07 August 2020

Advice for those concerned ahead of exam results

Results 5

Waiting for your exam results can be a stressful and anxious time, particularly as many exams were cancelled this year due to the Coronavirus pandemic and results will be based on predicted grades.

Usually students will have a sense of how they have performed in exams and will have worked hard to raise any predicted grades they needed to.

But with results for both A-Levels and GCSEs looming, Avon and Wiltshire Mental Health Partnership (AWP) NHS Trust is reminding students who are feeling very worried and stressed, that there are steps you can take to reduce your anxiety.

Claire Williamson, Head of Psychological Therapies for Avon and Wiltshire Mental Health Partnership (AWP) NHS Trust, said: "Many students and their families find waiting for exam results to be stressful, as they can affect the next step in that person's journey towards their career choice. With schools being closed and exams being based on predicted grades this year, for some the situation may be even more uncertain and this may increase stress and anxiety further.

"Many young people will be anxious about not getting the results they need and often that can lead to thoughts about under achieving and concerns about parents being disappointed. The stress associated with these kinds of thoughts can then result in physical symptoms, such as stomach ache, increased heart rate and nausea, and can even lead to changes in behaviour, such as not even wanting to pick up the results or leaving them unopened."

"We'd like to remind students to be proud of their achievements and that if the results you receive are not what you were expecting, there are always other alternatives available. Talking these through with family, friends and teachers can help you create a plan of action."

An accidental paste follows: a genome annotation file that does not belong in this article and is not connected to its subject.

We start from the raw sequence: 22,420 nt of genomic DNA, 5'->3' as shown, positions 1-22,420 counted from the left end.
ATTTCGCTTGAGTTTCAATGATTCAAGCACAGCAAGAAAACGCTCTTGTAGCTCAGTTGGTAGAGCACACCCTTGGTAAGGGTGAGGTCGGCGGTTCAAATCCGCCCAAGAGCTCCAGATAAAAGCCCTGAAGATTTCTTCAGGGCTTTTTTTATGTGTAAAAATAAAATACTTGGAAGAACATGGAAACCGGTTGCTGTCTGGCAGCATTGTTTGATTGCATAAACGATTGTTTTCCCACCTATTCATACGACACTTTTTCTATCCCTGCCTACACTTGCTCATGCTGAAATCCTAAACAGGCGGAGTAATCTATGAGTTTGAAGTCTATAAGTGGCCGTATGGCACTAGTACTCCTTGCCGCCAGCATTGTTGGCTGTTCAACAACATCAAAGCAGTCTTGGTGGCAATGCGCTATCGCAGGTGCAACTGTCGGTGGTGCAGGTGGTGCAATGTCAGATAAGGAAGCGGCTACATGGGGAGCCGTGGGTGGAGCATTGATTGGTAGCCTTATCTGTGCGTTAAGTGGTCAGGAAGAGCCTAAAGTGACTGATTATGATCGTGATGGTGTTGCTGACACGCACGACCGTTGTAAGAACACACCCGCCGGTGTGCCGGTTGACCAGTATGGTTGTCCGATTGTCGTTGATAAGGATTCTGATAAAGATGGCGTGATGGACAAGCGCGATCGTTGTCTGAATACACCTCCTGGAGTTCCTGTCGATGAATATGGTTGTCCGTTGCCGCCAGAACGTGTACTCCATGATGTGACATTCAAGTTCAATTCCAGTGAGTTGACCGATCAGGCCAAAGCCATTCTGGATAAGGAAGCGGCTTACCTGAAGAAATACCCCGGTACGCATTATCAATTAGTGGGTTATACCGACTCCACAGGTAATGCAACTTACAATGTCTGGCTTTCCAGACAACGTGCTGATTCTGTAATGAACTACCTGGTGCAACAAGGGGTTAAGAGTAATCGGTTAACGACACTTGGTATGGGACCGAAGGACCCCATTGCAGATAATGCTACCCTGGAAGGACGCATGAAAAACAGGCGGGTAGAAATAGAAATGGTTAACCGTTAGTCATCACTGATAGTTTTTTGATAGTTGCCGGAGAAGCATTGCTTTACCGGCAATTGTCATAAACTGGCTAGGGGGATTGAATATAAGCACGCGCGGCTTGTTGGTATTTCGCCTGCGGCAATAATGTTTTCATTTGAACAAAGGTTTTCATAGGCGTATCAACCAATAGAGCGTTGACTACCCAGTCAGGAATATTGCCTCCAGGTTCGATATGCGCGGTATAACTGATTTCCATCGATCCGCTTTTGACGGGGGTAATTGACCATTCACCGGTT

How can I cope with stress?

Talk to friends and family about your feelings - stress may alter the way you interact with people, so it is important to discuss how you feel with those around you. Talking about how you are feeling and the causes of those feelings will give others the opportunity to make allowances for you and provide you with emotional and practical support.

Look after yourself - skipping meals and eating foods with a high sugar content can cause sugar and hormone levels to change drastically, affecting how you feel both mentally and physically.

Get active - stress and anxiety can produce toxins in the body, which exercise can help to reduce.

Reduce caffeine and alcohol intake - it's important to get a good night's sleep and caffeine and alcohol can affect your sleep patterns, so try not to rely on them as ways of coping with stress and anxiety.

If you don't get the results you had hoped for there are other options available including an alternative course or university place, exploring the clearing process to see which courses have vacancies, taking a year out or resitting exams. You can speak to your school, college or careers advice centre about your options.

The Department for Education's Exam Results Helpline provides additional support to students wanting to discuss their results. The helpline is open from Wednesday 12th until Friday 28th August from 8am to 10pm on 0800 100 900. You can also access ongoing support from the National Careers Service by visiting nationalcareers.service.gov.uk/contact-us, or searching for the National Careers Service on social media.


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